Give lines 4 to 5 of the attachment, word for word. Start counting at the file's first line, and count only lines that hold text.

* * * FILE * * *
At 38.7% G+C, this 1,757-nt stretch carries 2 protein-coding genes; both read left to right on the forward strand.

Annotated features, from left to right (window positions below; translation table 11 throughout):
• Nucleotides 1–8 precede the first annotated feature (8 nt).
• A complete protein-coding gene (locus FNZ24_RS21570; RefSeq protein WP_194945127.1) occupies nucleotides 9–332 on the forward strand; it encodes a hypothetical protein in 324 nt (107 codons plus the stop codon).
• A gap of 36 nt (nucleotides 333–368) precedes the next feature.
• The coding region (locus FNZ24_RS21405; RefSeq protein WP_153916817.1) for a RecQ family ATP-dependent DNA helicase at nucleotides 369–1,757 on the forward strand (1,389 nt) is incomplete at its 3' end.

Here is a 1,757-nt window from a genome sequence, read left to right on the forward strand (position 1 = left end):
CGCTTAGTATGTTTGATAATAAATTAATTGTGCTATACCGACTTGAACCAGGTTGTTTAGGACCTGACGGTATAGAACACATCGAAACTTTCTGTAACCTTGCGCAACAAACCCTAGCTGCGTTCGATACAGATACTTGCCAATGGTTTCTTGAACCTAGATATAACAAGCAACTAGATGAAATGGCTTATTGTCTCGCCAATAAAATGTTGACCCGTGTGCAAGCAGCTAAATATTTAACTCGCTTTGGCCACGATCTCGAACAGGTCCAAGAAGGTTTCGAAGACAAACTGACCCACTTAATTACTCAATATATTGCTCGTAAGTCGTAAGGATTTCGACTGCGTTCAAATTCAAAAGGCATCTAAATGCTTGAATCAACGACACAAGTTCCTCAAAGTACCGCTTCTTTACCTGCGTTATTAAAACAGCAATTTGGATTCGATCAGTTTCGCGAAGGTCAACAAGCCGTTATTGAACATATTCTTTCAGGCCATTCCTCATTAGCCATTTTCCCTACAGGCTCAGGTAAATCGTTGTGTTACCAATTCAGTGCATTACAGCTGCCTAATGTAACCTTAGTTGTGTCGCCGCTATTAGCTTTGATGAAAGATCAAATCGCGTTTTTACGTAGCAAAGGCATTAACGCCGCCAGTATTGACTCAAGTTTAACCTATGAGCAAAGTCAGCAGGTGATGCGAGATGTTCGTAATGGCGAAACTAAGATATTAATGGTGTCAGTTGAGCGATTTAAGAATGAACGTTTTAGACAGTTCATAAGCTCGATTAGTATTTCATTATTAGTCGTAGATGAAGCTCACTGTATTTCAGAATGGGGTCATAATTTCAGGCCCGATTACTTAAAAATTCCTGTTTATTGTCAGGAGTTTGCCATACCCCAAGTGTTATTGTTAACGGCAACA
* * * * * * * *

• A complete protein-coding gene (locus FNZ24_RS21570; RefSeq protein WP_194945127.1) occupies nucleotides 9–332 on the forward strand; it encodes a hypothetical protein in 324 nt (107 codons plus the stop codon).
• A gap of 36 nt (nucleotides 333–368) precedes the next feature.